Six weeks left to the CFA exam and you’re still wondering if it would be too early to start studying.
While it wouldn’t be impossible to start studying at this point and still pass the exam, it may be pretty improbable. Most candidates generally need around 300 hours of studying to learn enough of the curriculum to pass the exams. That means 50 hours for each of the next six weeks.
A traditional study plan is out. Instead, we’ll focus on the getting the most points for the time left before the exam. FinQuiz offers the advice below and a 50% discount on study materials with the discount code, “DEC50”
While there is no official minimum score needed to pass, no one with a score of 70% or above has ever failed the exam. Our condensed study schedule means studying the right topics to get to that 70% in the least amount of time.
Ethics, Financial Reporting & Analysis, Equity Investments and Fixed Income make up half of the 18 study sessions (and just over 28 of the 67 readings) but account for 57% of the total points on the exam. If you can focus your studying on these four topics, mastering up to 80% of the curriculum, then you can get by with just over half of the points from the rest of the topic areas. Further, these topics are generally the focus of the other two levels so establishing a good base in the first exam will make the other two easier.
I would spend about a third of my total study time on the other topics, so for every six hours of studying the core topics you spend three hours studying the other nine study sessions. Corporate Finance, Economics and Alternative Investments are fairly conceptual. Understand the process and reasoning behind the key concepts. Quantitative Methods and Derivatives are a little more quantitative so you need to know the formulas.
We’ve already discussed how to approach the topics in a prior post so just click here for the link. What is important is that you need to hit these four topics constantly and from different perspectives. Reading the curriculum alone isn’t going to do it at this point. Trying to read through the curriculum readings for these four topics enough times to master the curriculum is just going to lead to burnout. For a well-rounded, last-minute study plan you are going to need to look at the different resources available.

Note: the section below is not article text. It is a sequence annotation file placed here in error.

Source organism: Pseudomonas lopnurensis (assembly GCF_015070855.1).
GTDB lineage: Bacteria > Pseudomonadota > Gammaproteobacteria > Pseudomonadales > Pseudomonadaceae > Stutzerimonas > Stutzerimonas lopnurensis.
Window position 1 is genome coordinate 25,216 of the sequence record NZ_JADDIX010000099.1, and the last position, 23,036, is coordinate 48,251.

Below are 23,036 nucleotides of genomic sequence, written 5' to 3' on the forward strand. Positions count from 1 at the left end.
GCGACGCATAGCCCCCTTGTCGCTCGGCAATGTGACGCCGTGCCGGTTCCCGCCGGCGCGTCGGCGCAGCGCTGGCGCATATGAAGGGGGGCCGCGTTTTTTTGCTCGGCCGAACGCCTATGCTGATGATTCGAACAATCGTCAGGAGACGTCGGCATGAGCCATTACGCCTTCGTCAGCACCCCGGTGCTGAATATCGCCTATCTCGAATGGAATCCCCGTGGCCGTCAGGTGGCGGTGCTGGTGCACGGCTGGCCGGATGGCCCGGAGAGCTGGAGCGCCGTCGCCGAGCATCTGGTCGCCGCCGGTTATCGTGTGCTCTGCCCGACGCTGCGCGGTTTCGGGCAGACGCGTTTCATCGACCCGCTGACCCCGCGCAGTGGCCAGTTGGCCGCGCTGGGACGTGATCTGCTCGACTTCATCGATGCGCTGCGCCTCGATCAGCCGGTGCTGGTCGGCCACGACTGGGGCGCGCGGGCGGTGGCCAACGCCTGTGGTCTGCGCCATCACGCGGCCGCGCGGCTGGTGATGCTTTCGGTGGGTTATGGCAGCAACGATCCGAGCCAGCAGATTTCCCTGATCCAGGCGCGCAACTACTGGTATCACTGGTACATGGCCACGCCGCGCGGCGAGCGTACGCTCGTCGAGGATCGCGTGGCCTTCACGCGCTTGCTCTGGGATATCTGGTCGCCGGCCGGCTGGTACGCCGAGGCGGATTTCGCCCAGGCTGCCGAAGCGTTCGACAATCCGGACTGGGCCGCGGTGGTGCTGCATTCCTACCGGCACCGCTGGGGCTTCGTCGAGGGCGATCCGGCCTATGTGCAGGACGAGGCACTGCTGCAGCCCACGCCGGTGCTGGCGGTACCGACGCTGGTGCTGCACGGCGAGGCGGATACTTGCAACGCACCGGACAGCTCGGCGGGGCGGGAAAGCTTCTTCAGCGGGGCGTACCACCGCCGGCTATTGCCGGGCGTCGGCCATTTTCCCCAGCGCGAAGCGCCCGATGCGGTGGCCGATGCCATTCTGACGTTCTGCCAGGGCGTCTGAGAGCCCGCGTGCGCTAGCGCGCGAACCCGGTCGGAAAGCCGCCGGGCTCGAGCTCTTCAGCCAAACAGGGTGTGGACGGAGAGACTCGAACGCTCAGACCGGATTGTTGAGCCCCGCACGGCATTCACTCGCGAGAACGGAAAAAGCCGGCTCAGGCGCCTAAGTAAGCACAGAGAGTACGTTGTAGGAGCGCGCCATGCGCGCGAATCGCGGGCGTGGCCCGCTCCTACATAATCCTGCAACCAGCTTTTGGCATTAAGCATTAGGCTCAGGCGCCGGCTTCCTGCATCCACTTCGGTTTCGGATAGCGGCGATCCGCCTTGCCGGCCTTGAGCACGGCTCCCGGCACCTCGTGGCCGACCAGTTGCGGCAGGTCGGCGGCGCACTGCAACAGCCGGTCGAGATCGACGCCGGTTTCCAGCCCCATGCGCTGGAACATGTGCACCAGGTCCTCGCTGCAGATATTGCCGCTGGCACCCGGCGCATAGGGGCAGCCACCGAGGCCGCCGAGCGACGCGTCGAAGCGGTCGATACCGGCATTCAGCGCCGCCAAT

Readers of the blog will know that I like to categorize resources into active versus passive learning. Passive learning resources, where you take in the information through sensory perception like reading or watching, can be a big part of the study plan but the retention is very low. Active learning is where you take a role in the process through doing problems, writing or teaching someone else and has a much higher retention level.
Most study plans can afford to mix passive and active resources about 50/50. You do not have enough time for this though. I would suggest using condensed study guides, a passive learning resource, to get the basic understanding in each topic then spend the majority of studying on active learning resources.
Practice problems and mock exams will be key to passing the exam. First, you need to be able to apply the material to a problem. Second, you need to train your brain to handle the 6-hour exercise. Do not think that the exam is just a test of your knowledge. It will also be a test of your mental stamina.
A mock exam is available on the Institute’s website and is included in your registration. Three practice exams are also available on the FinQuiz site.
I’ve always liked flash cards as a good resource for active learning as well. Make your own cards so you learn while writing them as well as when studying.
A rough plan
You need to construct your study plan around the theme of getting the most points from the least amount of work. This will come from focusing on core topic areas and active learning techniques. Putting together a plan really depends on how much time you can devote. A rough outline might look something like:
Sunday: Read Ethics and do one hour of practice problems
Monday: Read FRA and do one hour of practice problems, plus one half hour of Ethics problems
Tuesday: Read Equity Investments and do an hour of problems, plus ½ hour of Ethics and FRA problems
Wednesday: Read Fixed Income and do an hour of problems, plus ½ hour of problems in previous topics
Thursday: Skim Corp. Finance, Economics and Quant Methods with ½ hour of problems for each
Friday: Read Alternative Investments and Derivatives with ½ hour of problems for each
Saturday: relax, you earned it
After about two or three weeks of this, you should be able to substitute a lot of the reading for just skimming the sections and devote more time to practice problems. Make up a set of flash cards for the concepts and formulas that are giving you difficulty. After the first week, you should be sitting down to at least one mock exam per week to track your progress.
Don’t worry if you haven’t started or haven’t really gotten into the swing of studying yet. You can still pass the exam but will need to dedicate the next six weeks to learning the curriculum.
Don’t give up and good luck,
Joseph Hogue, CFA